$ sudo systemctl restart vault

    Verify the Vault server status.

    $ vault status
    Key                      Value
    ---                      -----
    Recovery Seal Type       shamir
    Initialized              true
    Sealed                   false

»Step 2: Enable Seal Wrap

For some values, seal wrapping is always enabled including the recovery key, any stored key shares, the master key, the keyring, and more. When working with the key/value secrets engine, you can enable seal wrap to wrap all data.

  1. To compare seal wrapped data against unwrapped data, enable key/value v1 secrets engine at two different paths: kv-unwrapped and kv-seal-wrapped.

    Enable k/v v1 without seal wrap at kv-unwrapped.

    $ vault secrets enable -path=kv-unwrapped kv

    Enable k/v v1 with seal wrap. To do so, use the '-seal-wrap' flag when you enable the KV workflow.

    $ vault secrets enable -path=kv-seal-wrapped -seal-wrap kv

    To enable seal wrap, pass the -seal-wrap flag when you enable a secrets engine.

  2. List the enabled secrets engines with details.

    $ vault secrets list -detailed
    Path                Plugin       Accessor              ...    Seal Wrap    ...
    ----                ------       --------                     -----------  ...
    cubbyhole/          cubbyhole    cubbyhole_b36dd7e1    ...    false        ...
    identity/           identity     identity_b5650a96     ...    false        ...
    kv-seal-wrapped/    kv           kv_fe02767b           ...    true         ...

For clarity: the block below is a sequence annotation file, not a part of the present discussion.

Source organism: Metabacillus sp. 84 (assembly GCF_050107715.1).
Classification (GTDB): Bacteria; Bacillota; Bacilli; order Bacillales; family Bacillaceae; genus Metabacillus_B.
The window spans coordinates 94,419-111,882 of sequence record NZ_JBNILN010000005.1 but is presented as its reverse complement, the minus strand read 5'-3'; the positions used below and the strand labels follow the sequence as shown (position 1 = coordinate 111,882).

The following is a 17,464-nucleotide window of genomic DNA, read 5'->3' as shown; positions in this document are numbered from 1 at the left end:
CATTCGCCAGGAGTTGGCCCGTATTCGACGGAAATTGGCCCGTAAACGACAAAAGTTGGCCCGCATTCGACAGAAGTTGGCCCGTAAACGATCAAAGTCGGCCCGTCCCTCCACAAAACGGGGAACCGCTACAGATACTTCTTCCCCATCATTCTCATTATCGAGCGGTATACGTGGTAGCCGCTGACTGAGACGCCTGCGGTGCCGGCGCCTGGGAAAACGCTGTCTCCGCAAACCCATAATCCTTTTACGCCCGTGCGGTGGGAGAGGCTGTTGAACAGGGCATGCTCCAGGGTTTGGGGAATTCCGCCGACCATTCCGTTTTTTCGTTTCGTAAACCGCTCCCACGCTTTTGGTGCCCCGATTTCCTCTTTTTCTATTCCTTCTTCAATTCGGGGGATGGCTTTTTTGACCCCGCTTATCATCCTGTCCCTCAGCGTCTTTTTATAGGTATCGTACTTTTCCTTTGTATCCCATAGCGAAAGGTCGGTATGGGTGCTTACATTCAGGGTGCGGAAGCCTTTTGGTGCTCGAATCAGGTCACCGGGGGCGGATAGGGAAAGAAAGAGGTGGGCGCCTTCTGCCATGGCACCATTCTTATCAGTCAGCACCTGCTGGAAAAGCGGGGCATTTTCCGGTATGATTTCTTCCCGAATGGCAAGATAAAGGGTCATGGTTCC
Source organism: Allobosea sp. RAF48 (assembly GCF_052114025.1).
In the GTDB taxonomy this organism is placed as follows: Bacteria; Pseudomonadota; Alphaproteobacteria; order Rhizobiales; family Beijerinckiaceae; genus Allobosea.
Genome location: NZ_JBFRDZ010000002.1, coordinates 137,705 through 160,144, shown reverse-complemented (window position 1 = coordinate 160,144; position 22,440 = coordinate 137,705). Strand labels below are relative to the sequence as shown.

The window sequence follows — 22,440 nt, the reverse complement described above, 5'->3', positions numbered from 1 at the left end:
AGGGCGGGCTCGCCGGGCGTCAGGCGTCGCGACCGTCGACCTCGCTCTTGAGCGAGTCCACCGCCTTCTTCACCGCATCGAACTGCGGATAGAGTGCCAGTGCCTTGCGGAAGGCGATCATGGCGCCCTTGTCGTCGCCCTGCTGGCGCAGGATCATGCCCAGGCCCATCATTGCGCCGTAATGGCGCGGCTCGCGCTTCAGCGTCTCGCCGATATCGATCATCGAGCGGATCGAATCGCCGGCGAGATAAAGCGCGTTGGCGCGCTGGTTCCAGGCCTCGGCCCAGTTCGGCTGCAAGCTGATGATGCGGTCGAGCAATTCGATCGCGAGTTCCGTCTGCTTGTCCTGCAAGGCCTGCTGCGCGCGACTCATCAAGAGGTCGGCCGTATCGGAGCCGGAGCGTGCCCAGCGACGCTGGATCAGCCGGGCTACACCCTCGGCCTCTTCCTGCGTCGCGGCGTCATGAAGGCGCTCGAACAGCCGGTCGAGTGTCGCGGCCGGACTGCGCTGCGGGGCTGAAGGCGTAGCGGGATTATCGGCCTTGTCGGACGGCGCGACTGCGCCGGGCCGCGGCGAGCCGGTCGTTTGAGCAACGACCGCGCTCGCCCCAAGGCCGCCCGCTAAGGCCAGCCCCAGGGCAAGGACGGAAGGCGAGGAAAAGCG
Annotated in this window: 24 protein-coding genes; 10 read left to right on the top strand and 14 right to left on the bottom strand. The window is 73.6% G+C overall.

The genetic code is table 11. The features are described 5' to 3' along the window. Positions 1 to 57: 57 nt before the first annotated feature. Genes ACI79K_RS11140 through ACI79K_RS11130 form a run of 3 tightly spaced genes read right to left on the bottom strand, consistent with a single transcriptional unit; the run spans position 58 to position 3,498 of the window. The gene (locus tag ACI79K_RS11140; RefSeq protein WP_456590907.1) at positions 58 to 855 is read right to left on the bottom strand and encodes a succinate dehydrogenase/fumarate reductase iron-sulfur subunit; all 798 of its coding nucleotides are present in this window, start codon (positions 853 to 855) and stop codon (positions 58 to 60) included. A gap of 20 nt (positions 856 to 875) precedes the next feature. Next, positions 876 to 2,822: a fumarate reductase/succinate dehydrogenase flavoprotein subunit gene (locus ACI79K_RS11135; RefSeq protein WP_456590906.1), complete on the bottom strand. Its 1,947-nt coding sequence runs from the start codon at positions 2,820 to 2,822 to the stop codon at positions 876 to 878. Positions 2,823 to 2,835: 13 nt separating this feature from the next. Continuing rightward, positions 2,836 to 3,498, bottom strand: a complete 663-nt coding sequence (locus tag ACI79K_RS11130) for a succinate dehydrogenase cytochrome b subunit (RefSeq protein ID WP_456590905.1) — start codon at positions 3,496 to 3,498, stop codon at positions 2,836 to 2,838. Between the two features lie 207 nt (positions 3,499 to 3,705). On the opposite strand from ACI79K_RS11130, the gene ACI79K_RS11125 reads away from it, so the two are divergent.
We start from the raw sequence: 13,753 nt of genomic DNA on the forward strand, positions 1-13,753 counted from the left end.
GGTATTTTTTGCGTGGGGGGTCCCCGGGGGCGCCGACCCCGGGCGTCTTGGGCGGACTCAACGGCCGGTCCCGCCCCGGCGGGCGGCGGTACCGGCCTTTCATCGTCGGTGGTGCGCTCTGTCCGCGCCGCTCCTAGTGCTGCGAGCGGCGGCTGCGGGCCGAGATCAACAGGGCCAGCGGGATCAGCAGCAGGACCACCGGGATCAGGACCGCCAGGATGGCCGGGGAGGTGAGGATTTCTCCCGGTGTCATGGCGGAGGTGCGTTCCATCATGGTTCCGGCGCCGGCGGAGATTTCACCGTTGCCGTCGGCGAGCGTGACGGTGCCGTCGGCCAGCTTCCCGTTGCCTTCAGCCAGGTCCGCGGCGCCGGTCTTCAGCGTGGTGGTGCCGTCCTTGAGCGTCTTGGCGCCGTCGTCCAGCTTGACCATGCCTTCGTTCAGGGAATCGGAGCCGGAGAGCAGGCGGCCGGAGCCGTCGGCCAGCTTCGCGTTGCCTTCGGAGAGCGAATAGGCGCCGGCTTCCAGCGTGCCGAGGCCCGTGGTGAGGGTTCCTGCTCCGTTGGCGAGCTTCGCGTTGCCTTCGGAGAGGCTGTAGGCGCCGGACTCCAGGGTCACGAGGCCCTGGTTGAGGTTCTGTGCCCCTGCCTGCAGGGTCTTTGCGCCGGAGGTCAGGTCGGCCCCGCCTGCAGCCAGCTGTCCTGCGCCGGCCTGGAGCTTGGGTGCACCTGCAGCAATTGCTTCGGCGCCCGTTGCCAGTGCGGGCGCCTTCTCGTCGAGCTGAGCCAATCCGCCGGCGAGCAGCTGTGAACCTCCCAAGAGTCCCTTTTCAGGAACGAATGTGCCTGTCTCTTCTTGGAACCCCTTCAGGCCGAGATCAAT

kv-unwrapped/       kv           kv_36d321c6           ...    false        ...

    Notice that the Seal Wrap parameter value is true for kv-seal-wrapped.

»Step 3: Test the Seal Wrap Feature

In this step, you are going to:

  1. Write some test data
  2. View the encrypted secrets
  1. Write a secret at kv-unwrapped/unwrapped for testing.

    $ vault kv put kv-unwrapped/unwrapped password="my-long-password"
  2. Read the path to verify.

    $ vault kv get kv-unwrapped/unwrapped
    ====== Data ======
    Key         Value
    ---         -----
    password    my-long-password
  3. Write the same secret at kv-seal-wrapped/wrapped for testing.

    $ vault kv put kv-seal-wrapped/wrapped password="my-long-password"
  4. Read the path to verify.

    $ vault kv get kv-seal-wrapped/wrapped
    ====== Data ======
    Key         Value
    ---         -----
    password    my-long-password

Using a valid token, you can write and read secrets the same way regardless of the seal wrap.

»View the encrypted secrets

Remember that the Vault server was configured to use the local file system (/tmp/vault) as its storage backend in this example.

# Configure the storage backend for Vault
storage "file" {
  path = "/tmp/vault"

SSH into the machine where the Vault server is running, and check the stored values in the /tmp/vault directory.

$ cd /tmp/vault/logical

Under the /tmp/vault/logical directory, there are two sub-directories. One maps to kv-unwrapped/ and another maps to kv-seal-wrapped/ although you cannot tell by the folder names.

View the secret at rest. One of the directory maps to kv-unwrapped/unwrapped.


$ cd 2da357cd-55f2-7eed-c46e-c477b70bed18

View its content - password value is encrypted.

$ cat _unwrapped

Another directory maps to kv-seal-wrapped/wrapped.

$ cd ../5bcea44d-28a3-87af-393b-c6d398fe41d8

View its content. The password value is encrypted.

$ cat _wrapped

Secrets are encrypted regardless; however, the seal-wrapped value is significantly longer despite the fact that both values are the same, my-long-password.

»Help and Reference